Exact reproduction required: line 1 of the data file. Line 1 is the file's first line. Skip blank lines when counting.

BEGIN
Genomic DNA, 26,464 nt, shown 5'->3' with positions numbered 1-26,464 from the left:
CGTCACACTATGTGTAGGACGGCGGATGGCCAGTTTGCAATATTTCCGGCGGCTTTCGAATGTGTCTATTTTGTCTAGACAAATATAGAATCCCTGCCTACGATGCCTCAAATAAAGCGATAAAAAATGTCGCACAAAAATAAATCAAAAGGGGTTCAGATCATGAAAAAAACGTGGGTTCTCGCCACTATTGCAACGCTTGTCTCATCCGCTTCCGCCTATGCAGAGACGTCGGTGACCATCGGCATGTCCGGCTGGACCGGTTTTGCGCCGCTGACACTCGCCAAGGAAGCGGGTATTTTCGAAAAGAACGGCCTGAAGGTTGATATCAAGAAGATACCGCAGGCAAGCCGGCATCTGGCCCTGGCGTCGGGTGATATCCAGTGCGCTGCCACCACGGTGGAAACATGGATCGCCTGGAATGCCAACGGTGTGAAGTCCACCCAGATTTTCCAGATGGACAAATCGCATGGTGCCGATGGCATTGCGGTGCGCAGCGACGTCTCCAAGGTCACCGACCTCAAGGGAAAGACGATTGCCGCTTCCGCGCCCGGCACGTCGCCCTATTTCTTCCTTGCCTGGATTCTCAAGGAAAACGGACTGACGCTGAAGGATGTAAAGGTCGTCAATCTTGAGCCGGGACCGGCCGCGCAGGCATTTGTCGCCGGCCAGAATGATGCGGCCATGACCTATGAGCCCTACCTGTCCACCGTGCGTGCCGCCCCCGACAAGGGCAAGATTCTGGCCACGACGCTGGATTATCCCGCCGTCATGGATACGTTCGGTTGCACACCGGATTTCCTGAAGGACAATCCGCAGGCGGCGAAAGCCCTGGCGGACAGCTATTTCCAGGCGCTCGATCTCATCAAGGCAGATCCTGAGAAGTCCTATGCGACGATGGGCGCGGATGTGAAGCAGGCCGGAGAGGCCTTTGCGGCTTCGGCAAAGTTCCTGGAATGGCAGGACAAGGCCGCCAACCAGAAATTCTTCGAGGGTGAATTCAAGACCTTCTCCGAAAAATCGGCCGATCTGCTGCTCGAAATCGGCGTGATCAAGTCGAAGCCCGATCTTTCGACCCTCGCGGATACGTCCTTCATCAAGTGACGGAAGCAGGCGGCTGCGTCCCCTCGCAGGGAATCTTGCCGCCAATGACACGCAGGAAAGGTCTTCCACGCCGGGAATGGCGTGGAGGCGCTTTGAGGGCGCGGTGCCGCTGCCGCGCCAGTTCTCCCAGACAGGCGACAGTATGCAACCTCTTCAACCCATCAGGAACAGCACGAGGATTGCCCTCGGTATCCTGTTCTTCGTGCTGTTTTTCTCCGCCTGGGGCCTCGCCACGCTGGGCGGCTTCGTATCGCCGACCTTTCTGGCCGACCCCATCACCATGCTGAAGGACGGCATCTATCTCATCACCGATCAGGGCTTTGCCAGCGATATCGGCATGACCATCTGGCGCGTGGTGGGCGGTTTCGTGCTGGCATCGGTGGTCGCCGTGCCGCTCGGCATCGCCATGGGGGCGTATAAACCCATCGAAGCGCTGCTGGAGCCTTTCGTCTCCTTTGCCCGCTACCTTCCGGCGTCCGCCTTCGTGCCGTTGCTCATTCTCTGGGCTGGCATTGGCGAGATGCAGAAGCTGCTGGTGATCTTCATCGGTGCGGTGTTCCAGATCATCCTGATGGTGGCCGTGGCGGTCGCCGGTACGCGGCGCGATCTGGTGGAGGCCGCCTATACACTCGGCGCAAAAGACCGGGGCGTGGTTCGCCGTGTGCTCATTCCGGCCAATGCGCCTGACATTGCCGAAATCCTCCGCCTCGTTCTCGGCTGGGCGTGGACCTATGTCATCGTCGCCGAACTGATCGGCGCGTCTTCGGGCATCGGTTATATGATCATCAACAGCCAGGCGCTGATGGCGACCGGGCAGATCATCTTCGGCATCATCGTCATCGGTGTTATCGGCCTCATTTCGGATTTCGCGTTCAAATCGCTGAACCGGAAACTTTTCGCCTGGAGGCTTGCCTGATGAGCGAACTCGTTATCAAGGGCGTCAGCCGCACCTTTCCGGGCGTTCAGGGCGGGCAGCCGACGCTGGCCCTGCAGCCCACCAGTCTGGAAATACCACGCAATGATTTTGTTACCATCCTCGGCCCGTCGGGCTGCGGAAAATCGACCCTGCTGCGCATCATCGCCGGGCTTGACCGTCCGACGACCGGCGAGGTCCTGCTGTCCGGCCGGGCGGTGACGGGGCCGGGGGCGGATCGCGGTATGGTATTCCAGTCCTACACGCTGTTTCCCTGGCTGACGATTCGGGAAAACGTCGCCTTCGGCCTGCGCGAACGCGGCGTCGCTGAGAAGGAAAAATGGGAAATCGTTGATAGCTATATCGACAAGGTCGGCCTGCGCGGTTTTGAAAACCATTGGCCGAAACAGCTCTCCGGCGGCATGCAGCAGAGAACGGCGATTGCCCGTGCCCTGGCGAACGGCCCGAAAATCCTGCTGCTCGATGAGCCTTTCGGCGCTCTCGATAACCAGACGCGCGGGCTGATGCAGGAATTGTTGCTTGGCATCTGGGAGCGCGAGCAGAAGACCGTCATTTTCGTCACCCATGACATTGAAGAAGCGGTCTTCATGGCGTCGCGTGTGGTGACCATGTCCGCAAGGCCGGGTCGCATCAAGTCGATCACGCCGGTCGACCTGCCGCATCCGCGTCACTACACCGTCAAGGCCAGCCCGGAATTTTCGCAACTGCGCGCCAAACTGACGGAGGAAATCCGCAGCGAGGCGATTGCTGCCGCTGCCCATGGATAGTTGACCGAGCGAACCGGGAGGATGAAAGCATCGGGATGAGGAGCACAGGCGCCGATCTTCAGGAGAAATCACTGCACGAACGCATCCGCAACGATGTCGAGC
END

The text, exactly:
Genomic DNA, 26,464 nt, shown 5'->3' with positions numbered 1-26,464 from the left: